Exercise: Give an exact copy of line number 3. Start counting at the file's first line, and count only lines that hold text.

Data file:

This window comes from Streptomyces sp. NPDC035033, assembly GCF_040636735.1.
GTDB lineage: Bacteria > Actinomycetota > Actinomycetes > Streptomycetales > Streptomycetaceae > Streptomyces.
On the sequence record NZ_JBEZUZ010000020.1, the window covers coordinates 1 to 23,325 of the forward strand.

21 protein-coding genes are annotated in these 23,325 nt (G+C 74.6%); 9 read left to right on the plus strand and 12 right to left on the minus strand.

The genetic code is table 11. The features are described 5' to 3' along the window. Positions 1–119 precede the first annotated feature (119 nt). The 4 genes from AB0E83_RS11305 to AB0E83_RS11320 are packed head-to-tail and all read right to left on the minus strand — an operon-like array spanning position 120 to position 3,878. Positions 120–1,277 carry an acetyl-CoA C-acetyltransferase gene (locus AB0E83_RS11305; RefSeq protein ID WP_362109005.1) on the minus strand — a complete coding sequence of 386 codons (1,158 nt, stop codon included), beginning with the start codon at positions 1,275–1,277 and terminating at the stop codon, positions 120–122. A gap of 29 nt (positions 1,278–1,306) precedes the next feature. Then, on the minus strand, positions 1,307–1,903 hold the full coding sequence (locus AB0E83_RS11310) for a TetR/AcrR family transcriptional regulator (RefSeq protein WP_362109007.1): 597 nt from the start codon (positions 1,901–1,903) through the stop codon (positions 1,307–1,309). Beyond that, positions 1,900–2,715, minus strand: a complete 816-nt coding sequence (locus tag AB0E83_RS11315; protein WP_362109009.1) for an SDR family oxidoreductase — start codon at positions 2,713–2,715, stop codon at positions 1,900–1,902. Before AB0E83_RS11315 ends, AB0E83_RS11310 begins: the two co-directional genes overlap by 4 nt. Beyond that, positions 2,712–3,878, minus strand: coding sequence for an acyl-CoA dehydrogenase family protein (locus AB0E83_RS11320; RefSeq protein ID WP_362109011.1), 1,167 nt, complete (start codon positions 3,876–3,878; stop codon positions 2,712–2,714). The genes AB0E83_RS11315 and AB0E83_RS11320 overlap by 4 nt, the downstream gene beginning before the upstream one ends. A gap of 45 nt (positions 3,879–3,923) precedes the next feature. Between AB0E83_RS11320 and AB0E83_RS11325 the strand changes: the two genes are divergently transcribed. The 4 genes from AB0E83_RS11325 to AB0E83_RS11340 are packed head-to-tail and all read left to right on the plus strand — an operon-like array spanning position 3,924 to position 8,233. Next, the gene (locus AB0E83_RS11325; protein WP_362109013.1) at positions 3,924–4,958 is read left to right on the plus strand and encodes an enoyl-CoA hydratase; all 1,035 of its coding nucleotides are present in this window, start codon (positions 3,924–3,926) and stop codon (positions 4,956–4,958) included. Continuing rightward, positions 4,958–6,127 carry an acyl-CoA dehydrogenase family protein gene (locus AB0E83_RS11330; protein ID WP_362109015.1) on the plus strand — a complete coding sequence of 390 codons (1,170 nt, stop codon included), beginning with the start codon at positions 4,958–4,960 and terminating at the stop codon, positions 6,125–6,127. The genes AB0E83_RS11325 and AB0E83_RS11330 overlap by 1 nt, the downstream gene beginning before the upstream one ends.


On the sequence record NZ_JBEZUZ010000020.1, the window covers coordinates 1 to 23,325 of the forward strand.